The International Monetary Fund (IMF) has released their most recent debt sustainability analysis for Greece and, while it doesn’t include the devastation resulting from this week’s bank and capital controls, it makes for sober reading. Its bottom line is that, even if Greece were to commit to the policies now being proposed by the creditors, and were to fully implement them, Greece will need over €50 billion in financing over the next three years (see table), and require long-term debt relief through extraordinary maturity extensions and concessional interest rates. Factor in the damage in the past week, and the likelihood of further slippage in the best of scenarios, and the message is clear: however the referendum turns out this weekend, actual debt haircuts eventually will be needed as part of any successful reform program for Greece within the eurozone.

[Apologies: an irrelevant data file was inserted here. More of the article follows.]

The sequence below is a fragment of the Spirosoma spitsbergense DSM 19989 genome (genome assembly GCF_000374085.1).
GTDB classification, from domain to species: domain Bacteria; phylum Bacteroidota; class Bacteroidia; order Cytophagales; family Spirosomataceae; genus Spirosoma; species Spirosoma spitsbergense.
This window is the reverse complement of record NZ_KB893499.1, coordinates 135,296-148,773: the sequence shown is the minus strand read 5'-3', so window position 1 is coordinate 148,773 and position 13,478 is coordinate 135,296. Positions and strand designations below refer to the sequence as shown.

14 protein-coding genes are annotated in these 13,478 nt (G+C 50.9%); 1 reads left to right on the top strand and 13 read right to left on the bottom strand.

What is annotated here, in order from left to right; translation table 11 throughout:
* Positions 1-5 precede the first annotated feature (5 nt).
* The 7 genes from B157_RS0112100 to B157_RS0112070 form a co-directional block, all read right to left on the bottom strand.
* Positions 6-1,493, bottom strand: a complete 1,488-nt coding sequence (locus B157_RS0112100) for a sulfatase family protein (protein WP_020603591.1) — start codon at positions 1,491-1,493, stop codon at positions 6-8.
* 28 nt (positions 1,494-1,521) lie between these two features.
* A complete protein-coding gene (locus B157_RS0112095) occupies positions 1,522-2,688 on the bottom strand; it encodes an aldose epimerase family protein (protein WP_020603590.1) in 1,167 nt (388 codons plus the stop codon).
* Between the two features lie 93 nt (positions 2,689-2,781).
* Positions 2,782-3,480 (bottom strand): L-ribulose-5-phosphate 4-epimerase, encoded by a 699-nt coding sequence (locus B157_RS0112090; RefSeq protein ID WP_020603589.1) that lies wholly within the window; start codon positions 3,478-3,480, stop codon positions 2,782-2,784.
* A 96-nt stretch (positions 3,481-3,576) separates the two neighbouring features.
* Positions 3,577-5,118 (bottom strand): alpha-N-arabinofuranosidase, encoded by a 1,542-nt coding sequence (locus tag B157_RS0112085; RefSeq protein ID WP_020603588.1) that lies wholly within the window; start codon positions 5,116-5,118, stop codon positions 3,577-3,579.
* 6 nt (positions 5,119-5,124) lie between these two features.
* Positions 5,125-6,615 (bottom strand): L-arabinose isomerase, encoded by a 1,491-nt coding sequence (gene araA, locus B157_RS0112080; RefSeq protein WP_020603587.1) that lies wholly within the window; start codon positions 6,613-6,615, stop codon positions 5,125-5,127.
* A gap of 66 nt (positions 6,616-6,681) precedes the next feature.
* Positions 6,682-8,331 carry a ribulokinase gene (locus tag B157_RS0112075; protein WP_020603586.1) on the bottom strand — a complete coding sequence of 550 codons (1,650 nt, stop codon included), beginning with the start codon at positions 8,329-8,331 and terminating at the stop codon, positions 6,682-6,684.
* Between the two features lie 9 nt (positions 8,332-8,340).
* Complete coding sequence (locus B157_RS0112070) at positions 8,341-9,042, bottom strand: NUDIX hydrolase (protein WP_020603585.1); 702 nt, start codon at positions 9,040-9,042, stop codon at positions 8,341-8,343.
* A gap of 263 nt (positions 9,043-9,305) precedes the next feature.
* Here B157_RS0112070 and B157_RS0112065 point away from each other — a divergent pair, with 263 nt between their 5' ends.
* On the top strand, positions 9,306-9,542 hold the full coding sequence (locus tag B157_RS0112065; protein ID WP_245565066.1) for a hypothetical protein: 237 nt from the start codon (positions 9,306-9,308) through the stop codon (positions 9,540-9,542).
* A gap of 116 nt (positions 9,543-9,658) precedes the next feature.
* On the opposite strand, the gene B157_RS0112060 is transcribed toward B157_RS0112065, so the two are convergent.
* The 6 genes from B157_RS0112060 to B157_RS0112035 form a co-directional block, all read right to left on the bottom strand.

This is how Grexit happens. Following the collapse of negotiations between Greece and its creditors, the European Central Bank (ECB) has halted emergency liquidity assistance. Facing an intensified bank run, the Greek government on Sunday introduced banking controls and declared a bank holiday. With substantial wage and benefit payments due this week and local banks out of cash, economic conditions are likely to deteriorate quickly in Greece ahead of a planned referendum for July 5 asking Greek voters whether the government should accept a creditor-backed reform plan.